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Is Teaching an Overrated Career?

Over at the Faculty Room, they're discussing the US News and World Report claim that teaching is an overrated career. Devin Ozdogu shares an old excerpt from Whitney Tilson's guru, Linda Darling-Hammond:

HELP WANTED. College graduate with academic major (master’s preferred). Challenging opportunity to serve 150 clients daily on tight schedule, developing up to five different products each day to meet individual needs. Adaptability helpful since suppliers cannot always deliver goods and support services on time. Diversified position allows employee to exercise typing, clerical, law enforcement, and social work skills between assignments and after hours. Ideal candidate will enjoy working in isolation from colleagues. Typical work week 50 hours. Nature of work precludes use of telephones or computers, but work has many intrinsic rewards. Starting salary $24,661 with chance to earn $36,495 after 15 years.

eduwonkette guest blogger alumnus Sean Corcoran responds, too, and suggests that being a US News "best of" listwriter may the most overrated career of all.

I see why this is interesting, but I don't understand why people are so offended.

If somebody says that your job required a lot of hard work and not enough pay, isn't that a credit to you for doing it?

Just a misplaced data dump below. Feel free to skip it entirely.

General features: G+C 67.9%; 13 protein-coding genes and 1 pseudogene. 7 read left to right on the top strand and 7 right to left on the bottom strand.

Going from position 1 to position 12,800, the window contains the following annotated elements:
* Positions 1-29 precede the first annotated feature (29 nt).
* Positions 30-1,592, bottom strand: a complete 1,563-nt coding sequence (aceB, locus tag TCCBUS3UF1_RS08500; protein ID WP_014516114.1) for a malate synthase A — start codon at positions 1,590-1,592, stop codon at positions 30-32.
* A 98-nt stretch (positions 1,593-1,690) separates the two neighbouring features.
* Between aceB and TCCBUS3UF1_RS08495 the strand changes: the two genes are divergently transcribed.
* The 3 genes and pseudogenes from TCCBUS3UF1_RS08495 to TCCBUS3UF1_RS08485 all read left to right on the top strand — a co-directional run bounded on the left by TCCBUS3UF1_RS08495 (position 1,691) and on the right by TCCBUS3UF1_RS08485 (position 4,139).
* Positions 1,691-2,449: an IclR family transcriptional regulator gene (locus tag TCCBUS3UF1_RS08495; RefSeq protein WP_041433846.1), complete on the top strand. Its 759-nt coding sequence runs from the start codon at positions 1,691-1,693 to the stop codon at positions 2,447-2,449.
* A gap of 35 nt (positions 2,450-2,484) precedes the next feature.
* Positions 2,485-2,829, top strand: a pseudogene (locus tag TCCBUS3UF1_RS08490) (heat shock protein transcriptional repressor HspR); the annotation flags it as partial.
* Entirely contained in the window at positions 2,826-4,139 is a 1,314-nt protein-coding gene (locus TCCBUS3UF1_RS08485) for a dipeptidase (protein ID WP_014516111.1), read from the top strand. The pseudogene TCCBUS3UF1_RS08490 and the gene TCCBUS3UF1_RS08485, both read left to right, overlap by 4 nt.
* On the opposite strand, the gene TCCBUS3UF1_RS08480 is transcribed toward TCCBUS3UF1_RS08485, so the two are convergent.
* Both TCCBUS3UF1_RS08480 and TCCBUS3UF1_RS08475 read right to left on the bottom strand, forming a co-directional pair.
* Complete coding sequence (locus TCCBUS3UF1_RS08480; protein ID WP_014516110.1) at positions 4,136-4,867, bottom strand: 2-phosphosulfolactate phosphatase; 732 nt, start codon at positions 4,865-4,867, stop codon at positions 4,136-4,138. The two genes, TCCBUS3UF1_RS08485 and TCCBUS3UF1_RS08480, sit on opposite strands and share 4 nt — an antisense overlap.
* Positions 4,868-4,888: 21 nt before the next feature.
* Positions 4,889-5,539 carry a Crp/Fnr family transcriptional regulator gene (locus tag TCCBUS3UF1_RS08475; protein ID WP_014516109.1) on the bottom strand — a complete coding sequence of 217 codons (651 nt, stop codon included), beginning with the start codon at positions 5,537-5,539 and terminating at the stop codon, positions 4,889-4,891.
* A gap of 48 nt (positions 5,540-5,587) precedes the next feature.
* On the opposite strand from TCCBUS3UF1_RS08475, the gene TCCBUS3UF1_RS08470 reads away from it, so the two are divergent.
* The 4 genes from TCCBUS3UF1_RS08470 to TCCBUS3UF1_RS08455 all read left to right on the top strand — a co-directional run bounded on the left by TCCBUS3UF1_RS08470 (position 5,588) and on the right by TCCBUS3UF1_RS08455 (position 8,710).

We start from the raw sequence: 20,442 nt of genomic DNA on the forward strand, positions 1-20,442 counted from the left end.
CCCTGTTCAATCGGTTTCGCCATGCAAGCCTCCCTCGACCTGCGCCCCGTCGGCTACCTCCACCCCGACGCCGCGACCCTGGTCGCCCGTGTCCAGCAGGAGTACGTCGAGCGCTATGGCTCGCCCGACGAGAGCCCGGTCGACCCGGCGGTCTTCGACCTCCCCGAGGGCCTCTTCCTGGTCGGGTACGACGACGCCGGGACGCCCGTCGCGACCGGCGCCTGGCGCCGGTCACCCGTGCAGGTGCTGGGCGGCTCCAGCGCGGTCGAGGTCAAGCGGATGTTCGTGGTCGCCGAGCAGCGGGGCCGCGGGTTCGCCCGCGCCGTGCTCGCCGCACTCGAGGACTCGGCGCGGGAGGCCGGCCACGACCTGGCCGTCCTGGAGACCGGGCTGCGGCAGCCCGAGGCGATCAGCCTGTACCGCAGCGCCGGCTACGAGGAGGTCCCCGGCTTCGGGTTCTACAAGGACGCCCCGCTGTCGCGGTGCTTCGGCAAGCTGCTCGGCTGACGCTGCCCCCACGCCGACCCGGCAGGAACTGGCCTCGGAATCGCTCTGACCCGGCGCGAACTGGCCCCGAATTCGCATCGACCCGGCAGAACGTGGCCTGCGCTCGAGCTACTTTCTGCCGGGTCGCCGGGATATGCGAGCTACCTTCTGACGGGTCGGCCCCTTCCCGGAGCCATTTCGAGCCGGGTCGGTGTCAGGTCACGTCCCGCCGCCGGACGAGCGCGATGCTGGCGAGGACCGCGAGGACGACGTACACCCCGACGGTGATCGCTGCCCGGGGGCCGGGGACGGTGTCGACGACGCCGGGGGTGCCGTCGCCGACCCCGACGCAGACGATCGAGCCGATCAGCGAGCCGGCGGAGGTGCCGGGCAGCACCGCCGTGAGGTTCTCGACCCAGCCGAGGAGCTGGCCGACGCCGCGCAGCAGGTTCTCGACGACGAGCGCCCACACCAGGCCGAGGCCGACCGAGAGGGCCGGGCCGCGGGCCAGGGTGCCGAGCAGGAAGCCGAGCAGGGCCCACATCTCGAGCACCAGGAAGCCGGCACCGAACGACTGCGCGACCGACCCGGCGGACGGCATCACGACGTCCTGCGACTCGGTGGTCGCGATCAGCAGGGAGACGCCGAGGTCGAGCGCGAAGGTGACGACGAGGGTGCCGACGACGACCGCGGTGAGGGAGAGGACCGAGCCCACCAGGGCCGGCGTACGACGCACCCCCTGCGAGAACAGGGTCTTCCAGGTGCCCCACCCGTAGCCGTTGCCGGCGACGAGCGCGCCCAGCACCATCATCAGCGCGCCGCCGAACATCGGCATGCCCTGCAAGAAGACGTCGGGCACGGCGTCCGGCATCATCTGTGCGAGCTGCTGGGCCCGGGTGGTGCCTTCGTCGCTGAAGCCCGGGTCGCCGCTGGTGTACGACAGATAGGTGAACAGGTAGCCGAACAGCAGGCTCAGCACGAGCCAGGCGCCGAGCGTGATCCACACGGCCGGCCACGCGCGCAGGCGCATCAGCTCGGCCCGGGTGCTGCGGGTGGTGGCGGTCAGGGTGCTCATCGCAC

Corey, don't you find the inference that teachers are too stupid to pursue the "more rewarding" (USNWR's term) alternative careers of private school teacher, corporate trainer, or private tutor offensive?

I think that Sean Corcoran is right -- this is just another in a series of efforts by USNWR to sell magazines, with a list of best and overrated careers that changes from one year to the next -- as if the career prospects and work conditions are that volatile!

My favorite part of this is that, among the list of best careers for 2008 (right alongside professor) is politician. The author, Marty Nemko, writes that a smart specialty is "County Schools Superintendent. Your day-to-day life consists of leading the planning for all the school districts in your county, guiding grant writers, schmoozing with legislators, and solving thorny problems like union negotiations or disputes between principals and parents." "No formal training is required," he writes. Good to know! The American Association of School Administrators reports that in 2006, the mean tenure of superintendents was 5.5 years, and that 60% of all superintendents report considerable or very great stress in their jobs.

I suppose it's just a coincidence that Nemko's wife is a school superintendent.

Hmm, I'm not getting that at all. "People enter such careers as teacher or nonprofit manager to make a difference, only to encounter frustrating roadblocks at every turn" doesn't sound to me like teachers are too stupid to do something else, it sounds to me like their jobs are tougher than most people realize. Maybe it's just me, but I look up to people that choose less rewarding careers that are more important to society.

That said, I'll agree with you about the stupidity of the whole list. I see no serious analysis -- just gimmickry with which they can sell magazines.

The problem is that the teachers unions make it possible for a teacher actually to work very few hours during the week, take the whole summer off, and never work on the weekends. The teachers who do so - and get paid just as much as those of us who work 60+ hours per week - are the real culprits who downgrade the profession.